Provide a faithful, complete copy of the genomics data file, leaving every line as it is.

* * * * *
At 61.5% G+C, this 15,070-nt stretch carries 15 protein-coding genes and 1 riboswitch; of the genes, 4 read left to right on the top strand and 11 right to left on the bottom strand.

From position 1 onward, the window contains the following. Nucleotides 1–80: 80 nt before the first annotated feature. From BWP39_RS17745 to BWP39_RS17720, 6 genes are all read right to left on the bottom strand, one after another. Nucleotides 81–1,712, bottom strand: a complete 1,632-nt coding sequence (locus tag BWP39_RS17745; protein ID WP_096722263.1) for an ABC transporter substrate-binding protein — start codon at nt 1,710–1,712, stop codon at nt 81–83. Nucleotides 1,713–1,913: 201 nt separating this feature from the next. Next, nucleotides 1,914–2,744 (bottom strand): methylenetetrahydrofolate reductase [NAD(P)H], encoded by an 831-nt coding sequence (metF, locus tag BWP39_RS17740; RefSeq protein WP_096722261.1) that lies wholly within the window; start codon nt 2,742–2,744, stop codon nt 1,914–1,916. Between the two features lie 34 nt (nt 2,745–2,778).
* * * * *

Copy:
At 61.5% G+C, this 15,070-nt stretch carries 15 protein-coding genes and 1 riboswitch; of the genes, 4 read left to right on the top strand and 11 right to left on the bottom strand.

From position 1 onward, the window contains the following. Nucleotides 1–80: 80 nt before the first annotated feature. From BWP39_RS17745 to BWP39_RS17720, 6 genes are all read right to left on the bottom strand, one after another. Nucleotides 81–1,712, bottom strand: a complete 1,632-nt coding sequence (locus tag BWP39_RS17745; protein ID WP_096722263.1) for an ABC transporter substrate-binding protein — start codon at nt 1,710–1,712, stop codon at nt 81–83. Nucleotides 1,713–1,913: 201 nt separating this feature from the next. Next, nucleotides 1,914–2,744 (bottom strand): methylenetetrahydrofolate reductase [NAD(P)H], encoded by an 831-nt coding sequence (metF, locus tag BWP39_RS17740; RefSeq protein WP_096722261.1) that lies wholly within the window; start codon nt 2,742–2,744, stop codon nt 1,914–1,916. Between the two features lie 34 nt (nt 2,745–2,778).